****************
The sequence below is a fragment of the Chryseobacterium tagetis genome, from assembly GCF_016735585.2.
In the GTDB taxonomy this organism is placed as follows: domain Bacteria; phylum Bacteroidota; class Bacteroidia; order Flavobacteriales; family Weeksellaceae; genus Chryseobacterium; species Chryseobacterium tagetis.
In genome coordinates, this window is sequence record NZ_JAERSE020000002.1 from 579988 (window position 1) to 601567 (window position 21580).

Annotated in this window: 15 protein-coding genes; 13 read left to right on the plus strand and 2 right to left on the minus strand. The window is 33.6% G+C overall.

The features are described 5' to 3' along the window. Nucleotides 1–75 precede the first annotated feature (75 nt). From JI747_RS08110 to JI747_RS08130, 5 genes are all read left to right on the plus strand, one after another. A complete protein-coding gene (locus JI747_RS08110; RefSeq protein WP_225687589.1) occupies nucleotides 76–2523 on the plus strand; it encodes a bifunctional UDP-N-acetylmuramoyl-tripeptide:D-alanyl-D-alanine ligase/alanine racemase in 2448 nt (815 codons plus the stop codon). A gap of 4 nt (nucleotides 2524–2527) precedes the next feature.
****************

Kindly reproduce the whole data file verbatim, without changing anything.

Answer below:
The sequence below is a fragment of the Chryseobacterium tagetis genome, from assembly GCF_016735585.2.
In the GTDB taxonomy this organism is placed as follows: domain Bacteria; phylum Bacteroidota; class Bacteroidia; order Flavobacteriales; family Weeksellaceae; genus Chryseobacterium; species Chryseobacterium tagetis.
In genome coordinates, this window is sequence record NZ_JAERSE020000002.1 from 579988 (window position 1) to 601567 (window position 21580).

Annotated in this window: 15 protein-coding genes; 13 read left to right on the plus strand and 2 right to left on the minus strand. The window is 33.6% G+C overall.

The features are described 5' to 3' along the window. Nucleotides 1–75 precede the first annotated feature (75 nt). From JI747_RS08110 to JI747_RS08130, 5 genes are all read left to right on the plus strand, one after another. A complete protein-coding gene (locus JI747_RS08110; RefSeq protein WP_225687589.1) occupies nucleotides 76–2523 on the plus strand; it encodes a bifunctional UDP-N-acetylmuramoyl-tripeptide:D-alanyl-D-alanine ligase/alanine racemase in 2448 nt (815 codons plus the stop codon). A gap of 4 nt (nucleotides 2524–2527) precedes the next feature.